Healy Scanlon Law Firm

Truck accidents: Does the whole trucking industry need to change?

Earlier this week, we wrote about a fatal truck accident that killed an Illinois State Police trooper. That accident, which occurred last March, occurred because the young truck driver involved nodded off behind the wheel. He had allegedly worked a shift that was several hours longer than the limit under federal law.

While truck driver fatigue is certainly a frequent cause of truck accidents, drug and alcohol use also commonly play a role. But what makes truck drivers engage in such dangerous behaviors and use such dangerous substances? Both problems may be related to the same root cause, which is the way that truck drivers are paid and incentivized.

Last month, a study published in the journal Occupational and Environmental Medicine examined what percentage of truck drivers engage in alcohol/substance abuse behind the wheel. Similarly, researchers examined what type of work characteristics were more closely associated with drivers who drink/use on the job.

The review was actually an analysis of 36 previous studies with data from a number of countries. Based on the data studied, there seems to be little agreement on how prevalent drug/alcohol abuse are among truck drivers.

However, at least 12 of the studies were focused on the factors that make truckers more likely to use drugs on the job. According to the results, truckers are at a higher risk of abusing drugs if:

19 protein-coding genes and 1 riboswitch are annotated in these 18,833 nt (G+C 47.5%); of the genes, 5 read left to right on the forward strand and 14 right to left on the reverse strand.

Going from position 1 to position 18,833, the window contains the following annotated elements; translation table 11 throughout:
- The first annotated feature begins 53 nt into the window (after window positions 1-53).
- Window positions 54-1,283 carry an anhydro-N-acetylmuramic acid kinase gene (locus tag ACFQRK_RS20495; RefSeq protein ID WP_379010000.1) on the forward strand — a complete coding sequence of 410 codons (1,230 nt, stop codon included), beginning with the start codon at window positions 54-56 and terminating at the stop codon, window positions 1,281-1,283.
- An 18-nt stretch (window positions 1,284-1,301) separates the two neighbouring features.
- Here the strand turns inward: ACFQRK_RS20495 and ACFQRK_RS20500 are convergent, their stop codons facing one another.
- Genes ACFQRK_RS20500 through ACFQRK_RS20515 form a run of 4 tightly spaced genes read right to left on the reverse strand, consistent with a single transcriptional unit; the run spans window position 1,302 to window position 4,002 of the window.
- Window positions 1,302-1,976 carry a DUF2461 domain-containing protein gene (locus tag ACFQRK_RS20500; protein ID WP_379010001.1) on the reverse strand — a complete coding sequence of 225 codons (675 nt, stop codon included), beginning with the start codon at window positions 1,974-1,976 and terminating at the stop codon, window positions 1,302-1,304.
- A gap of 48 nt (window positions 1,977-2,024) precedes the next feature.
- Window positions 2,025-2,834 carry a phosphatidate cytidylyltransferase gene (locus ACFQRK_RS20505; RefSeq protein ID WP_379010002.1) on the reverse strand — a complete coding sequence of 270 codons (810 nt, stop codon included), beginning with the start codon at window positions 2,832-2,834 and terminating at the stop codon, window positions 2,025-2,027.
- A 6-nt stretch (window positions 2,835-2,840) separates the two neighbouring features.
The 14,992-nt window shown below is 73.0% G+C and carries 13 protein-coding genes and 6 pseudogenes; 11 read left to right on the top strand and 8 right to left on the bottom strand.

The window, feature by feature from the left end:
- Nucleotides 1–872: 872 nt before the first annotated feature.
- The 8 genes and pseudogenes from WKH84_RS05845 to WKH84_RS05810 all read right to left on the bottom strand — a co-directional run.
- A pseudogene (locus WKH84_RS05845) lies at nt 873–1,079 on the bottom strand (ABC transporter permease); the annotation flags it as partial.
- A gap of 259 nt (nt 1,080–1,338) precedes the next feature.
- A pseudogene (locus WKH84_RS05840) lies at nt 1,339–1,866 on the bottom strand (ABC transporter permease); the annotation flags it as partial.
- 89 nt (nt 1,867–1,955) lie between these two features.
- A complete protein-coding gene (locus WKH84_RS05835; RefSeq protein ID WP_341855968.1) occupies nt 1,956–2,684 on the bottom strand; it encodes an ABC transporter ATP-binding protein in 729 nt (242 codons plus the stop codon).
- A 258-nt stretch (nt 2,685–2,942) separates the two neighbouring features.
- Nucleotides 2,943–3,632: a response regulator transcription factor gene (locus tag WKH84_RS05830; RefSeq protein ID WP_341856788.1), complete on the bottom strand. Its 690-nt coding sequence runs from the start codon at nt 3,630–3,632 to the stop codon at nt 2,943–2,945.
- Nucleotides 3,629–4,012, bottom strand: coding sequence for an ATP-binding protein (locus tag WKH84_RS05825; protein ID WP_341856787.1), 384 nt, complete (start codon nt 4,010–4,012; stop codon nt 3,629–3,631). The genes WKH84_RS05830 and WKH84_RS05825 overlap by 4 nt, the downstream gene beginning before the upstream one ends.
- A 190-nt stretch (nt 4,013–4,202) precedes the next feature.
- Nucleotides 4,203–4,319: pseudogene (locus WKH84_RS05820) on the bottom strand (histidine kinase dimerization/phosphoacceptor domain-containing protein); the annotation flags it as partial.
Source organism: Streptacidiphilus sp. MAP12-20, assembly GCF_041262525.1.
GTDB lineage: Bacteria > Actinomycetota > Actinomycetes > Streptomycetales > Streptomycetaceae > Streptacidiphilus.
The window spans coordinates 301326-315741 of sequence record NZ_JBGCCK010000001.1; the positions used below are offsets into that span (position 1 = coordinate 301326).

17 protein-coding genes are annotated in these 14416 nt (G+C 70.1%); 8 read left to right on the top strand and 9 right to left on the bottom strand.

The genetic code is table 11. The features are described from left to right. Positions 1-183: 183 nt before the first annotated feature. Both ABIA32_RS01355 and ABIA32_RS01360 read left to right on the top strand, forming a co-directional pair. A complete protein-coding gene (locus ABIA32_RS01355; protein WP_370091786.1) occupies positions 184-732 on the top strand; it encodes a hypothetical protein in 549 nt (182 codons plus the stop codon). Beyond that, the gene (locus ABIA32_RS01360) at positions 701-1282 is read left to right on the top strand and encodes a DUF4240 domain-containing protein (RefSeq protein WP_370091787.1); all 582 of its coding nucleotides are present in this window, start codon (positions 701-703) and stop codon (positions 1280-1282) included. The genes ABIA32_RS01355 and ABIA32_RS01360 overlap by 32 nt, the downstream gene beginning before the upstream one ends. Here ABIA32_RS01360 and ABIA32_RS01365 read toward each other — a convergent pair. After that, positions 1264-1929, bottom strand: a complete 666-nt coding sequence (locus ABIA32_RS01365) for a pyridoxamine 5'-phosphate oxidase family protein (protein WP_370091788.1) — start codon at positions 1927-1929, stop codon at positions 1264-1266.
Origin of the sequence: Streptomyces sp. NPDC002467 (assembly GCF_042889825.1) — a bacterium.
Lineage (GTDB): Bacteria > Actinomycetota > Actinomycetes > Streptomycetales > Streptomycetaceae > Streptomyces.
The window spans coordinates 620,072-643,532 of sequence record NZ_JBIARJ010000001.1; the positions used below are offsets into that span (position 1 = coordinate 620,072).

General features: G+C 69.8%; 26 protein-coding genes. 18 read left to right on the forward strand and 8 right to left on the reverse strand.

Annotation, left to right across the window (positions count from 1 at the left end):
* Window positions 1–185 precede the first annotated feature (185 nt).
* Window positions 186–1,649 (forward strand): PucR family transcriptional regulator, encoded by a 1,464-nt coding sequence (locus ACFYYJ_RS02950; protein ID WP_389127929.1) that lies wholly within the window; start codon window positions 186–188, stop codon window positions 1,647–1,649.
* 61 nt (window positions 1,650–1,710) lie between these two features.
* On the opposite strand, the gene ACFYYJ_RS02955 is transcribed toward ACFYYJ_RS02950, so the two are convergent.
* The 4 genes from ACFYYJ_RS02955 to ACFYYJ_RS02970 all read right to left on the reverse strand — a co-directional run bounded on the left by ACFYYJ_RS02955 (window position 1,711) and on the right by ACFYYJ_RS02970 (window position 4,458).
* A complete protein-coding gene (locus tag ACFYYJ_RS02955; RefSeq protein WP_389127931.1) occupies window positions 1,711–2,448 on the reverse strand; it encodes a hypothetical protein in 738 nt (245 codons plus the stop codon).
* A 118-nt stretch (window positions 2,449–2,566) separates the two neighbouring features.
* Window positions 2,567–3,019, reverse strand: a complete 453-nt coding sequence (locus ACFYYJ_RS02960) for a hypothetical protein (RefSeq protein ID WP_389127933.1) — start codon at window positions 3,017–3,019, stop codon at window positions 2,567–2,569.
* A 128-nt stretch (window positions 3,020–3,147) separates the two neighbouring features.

• They are young
  • They take longer trips (long-haul truckers)
  • They frequently drive at night
  • They are inadequately rested
  • They have a contract that pays based on performance
  • They are paid wages that are below union-recommended rates

Additionally, the four most frequently abused drugs are alcohol, marijuana, cocaine and amphetamines (speed). Notice that the first two drugs are "downers," commonly associated with relaxation and/or sleep. The second two are "uppers" that stimulate users and make them feel especially awake and alert (if only artificially). In both cases, truckers may be abusing these drugs to help induce sleep or to compensate for lost sleep.

Truck drivers are often paid in ways that incentivize putting in longer hours in order to meet delivery deadlines and pick up more work as soon as possible. But what if trucking companies changed the way the system works to allow for more regular work schedules? If drivers were allowed to work the same hours each day and get a full night of rest in between shifts, how many lives would be saved?

Source: HealthDay, "Study Probes Why Truckers Use Booze, Illicit Drugs," Oct. 22, 2013

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